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A daily record of what I'm thinking about what I'm reading

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Monday, March 28, 2016

A good story, but Porter backs away from its darker potential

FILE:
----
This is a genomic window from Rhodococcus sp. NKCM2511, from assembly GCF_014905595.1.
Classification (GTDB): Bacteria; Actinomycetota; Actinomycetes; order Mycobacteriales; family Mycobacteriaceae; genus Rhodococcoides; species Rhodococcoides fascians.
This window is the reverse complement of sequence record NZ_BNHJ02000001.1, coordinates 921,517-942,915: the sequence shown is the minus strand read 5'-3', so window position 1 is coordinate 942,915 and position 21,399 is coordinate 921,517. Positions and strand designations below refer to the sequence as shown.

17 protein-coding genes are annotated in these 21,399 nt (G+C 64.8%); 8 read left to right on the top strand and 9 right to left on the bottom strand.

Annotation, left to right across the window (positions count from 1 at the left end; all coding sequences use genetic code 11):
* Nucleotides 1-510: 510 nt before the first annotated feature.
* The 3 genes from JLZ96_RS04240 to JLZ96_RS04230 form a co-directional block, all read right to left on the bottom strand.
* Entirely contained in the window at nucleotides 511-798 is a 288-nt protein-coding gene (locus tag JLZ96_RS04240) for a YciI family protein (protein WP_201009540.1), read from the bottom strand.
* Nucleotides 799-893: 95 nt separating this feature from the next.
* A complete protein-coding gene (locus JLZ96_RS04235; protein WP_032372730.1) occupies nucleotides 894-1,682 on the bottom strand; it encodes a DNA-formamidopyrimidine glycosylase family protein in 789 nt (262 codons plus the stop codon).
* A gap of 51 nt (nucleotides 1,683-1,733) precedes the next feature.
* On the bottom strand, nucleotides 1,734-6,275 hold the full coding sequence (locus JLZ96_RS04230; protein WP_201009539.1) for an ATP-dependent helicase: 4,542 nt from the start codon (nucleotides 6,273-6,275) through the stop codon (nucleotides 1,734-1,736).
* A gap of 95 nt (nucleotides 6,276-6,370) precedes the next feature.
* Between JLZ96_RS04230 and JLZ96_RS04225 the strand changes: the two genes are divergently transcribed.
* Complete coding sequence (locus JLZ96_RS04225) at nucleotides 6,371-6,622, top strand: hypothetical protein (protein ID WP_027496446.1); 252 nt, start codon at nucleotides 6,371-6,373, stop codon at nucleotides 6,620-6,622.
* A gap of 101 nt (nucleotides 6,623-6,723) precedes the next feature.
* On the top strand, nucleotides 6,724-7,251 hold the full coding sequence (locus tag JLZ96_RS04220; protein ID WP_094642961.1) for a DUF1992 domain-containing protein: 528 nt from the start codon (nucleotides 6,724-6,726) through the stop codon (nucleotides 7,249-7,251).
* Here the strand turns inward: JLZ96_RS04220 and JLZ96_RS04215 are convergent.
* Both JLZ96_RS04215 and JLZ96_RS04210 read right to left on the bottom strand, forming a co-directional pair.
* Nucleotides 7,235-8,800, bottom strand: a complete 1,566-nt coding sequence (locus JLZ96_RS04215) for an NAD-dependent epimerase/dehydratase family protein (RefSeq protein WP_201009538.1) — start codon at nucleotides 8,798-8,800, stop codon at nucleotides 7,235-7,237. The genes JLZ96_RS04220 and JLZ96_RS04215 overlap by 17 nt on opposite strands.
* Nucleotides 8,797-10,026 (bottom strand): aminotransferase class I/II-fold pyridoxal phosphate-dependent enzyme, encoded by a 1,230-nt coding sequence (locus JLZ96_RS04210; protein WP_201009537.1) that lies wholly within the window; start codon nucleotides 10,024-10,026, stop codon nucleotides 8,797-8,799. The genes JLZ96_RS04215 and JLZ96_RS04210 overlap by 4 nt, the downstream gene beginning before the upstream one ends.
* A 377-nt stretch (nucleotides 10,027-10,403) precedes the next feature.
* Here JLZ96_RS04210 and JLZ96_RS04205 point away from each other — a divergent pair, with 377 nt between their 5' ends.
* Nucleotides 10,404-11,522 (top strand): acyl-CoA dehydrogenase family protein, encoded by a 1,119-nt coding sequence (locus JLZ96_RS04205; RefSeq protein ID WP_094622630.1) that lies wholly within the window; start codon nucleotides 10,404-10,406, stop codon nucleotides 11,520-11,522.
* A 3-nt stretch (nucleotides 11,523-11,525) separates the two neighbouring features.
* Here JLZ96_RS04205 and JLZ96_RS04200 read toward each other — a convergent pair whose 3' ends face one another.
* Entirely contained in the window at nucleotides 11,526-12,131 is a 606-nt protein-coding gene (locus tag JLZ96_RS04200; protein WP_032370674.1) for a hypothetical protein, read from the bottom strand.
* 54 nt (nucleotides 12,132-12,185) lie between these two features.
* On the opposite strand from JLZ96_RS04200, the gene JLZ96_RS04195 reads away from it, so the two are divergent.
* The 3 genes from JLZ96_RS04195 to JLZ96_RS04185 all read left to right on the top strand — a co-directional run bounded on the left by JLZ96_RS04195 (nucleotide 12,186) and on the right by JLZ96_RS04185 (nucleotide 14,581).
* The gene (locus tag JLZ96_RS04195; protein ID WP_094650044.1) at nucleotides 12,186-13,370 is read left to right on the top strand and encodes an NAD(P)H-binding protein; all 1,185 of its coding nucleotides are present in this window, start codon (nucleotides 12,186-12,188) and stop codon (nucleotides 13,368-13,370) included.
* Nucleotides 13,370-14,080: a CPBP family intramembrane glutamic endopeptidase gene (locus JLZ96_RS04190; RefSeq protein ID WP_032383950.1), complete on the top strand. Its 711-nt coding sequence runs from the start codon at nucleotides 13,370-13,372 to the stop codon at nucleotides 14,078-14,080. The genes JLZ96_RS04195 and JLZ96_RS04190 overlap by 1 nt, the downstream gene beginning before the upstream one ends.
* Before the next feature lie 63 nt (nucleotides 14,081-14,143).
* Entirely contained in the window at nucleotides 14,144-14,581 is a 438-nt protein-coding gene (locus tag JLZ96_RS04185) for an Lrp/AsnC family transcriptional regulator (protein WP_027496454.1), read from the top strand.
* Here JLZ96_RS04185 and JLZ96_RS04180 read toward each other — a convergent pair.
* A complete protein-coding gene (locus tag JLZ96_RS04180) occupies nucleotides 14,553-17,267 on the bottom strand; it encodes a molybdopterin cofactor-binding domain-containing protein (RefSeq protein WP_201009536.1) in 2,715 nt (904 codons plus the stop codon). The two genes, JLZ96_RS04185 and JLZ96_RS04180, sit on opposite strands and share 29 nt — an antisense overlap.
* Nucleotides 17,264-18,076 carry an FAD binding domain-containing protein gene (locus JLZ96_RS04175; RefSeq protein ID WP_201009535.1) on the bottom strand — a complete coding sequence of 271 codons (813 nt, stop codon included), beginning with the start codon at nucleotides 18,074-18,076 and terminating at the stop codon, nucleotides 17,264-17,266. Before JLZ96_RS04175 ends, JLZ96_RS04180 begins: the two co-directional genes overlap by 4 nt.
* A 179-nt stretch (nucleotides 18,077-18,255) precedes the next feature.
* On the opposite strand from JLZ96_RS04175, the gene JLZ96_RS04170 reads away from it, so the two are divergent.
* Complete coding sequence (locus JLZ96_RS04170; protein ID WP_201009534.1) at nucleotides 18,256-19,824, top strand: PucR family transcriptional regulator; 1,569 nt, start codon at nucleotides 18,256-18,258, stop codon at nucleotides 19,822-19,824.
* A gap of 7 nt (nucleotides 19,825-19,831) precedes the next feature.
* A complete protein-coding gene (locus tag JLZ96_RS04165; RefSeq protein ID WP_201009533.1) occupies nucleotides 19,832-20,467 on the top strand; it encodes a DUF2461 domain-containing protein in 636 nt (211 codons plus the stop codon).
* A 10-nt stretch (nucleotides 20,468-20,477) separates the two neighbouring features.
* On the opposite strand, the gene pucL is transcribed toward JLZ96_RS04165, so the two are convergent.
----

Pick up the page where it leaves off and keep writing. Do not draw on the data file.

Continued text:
I wouldn't say that Katherine Anne Porter's The Cracked Looking-Glass is one of her best "long stories," even tho it appears in 100 Years of the Best American Short Stories. It's almost as if KAP chickened out as her narrative began to get interesting and dangerous (unlike some of her more famous, darker stories, like Noon Wine, if I'm remembering it correctly). Like her other stories, it centers on a lonely and somewhat isolate couple - the husband, Dennis, is 75 and his wife (his 2nd wife), Rosalee (?) is 25 years younger. She's youthful and attractive and a mismatch for him - which leads to lots of neighborhood flirtation: traveling salesmen, neighbor mean who stop by for a visit and stay a little too long. Rosalee, moved by a vision that she has, goes off to NYC and then Boston to seek out her sister whom she believes may be grievously ill - at least acc to her vision - but finds that her sister has left Boston w/out a trace (communication was much more difficult in 1930); she meets a young man, a fellow Irish immigrant, and buys him dinner, takes pity on him, invites him to come live w/ her and Dennis, and the man gets the wrong idea, which leads to a big fight. When she returns home she learns of the gossip that surrounds her in the farm community where they live. OK, but KAP backs off here - instead of having R take some risk, some desperate action, leaving her husband, attacking one of the gossips - essentially what happens is that she recognizes that all of her visions do not turn out to be predictive, and she snuggles up by her husband, content - and btw she forgot to buy a new "looking glass" to replace the warped one that gives her the wrong image of herself. The ending is too easy and the symbolism too heavy - but that said I could see this story adapted into an effective short play, maybe good for a student production, or maybe it would have been back in the day.

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